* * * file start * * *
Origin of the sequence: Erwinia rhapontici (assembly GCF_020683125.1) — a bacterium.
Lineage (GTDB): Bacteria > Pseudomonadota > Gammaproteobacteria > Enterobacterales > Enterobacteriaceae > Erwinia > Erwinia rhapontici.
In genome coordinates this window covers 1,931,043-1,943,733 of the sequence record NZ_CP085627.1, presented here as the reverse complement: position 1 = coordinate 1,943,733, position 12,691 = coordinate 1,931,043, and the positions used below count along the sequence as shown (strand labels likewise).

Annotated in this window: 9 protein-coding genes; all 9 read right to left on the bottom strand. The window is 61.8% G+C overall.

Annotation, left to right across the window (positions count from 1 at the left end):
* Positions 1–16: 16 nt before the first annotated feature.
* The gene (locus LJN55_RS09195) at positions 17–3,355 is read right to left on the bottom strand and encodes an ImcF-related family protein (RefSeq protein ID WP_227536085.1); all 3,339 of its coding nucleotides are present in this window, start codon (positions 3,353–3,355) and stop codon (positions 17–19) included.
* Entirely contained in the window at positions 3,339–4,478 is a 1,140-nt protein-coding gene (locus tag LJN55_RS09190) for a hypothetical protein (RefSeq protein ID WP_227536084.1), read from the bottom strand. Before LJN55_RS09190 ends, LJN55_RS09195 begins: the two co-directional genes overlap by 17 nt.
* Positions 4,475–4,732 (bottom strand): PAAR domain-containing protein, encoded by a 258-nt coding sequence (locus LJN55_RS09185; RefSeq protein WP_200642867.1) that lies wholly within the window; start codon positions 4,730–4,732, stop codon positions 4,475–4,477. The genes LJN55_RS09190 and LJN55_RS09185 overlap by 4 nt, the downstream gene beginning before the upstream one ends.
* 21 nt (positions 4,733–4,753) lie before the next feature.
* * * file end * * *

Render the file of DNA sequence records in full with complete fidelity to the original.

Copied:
Origin of the sequence: Erwinia rhapontici (assembly GCF_020683125.1) — a bacterium.
Lineage (GTDB): Bacteria > Pseudomonadota > Gammaproteobacteria > Enterobacterales > Enterobacteriaceae > Erwinia > Erwinia rhapontici.
In genome coordinates this window covers 1,931,043-1,943,733 of the sequence record NZ_CP085627.1, presented here as the reverse complement: position 1 = coordinate 1,943,733, position 12,691 = coordinate 1,931,043, and the positions used below count along the sequence as shown (strand labels likewise).

Annotated in this window: 9 protein-coding genes; all 9 read right to left on the bottom strand. The window is 61.8% G+C overall.

Annotation, left to right across the window (positions count from 1 at the left end):
* Positions 1–16: 16 nt before the first annotated feature.
* The gene (locus LJN55_RS09195) at positions 17–3,355 is read right to left on the bottom strand and encodes an ImcF-related family protein (RefSeq protein ID WP_227536085.1); all 3,339 of its coding nucleotides are present in this window, start codon (positions 3,353–3,355) and stop codon (positions 17–19) included.
* Entirely contained in the window at positions 3,339–4,478 is a 1,140-nt protein-coding gene (locus tag LJN55_RS09190) for a hypothetical protein (RefSeq protein ID WP_227536084.1), read from the bottom strand. Before LJN55_RS09190 ends, LJN55_RS09195 begins: the two co-directional genes overlap by 17 nt.
* Positions 4,475–4,732 (bottom strand): PAAR domain-containing protein, encoded by a 258-nt coding sequence (locus LJN55_RS09185; RefSeq protein WP_200642867.1) that lies wholly within the window; start codon positions 4,730–4,732, stop codon positions 4,475–4,477. The genes LJN55_RS09190 and LJN55_RS09185 overlap by 4 nt, the downstream gene beginning before the upstream one ends.
* 21 nt (positions 4,733–4,753) lie before the next feature.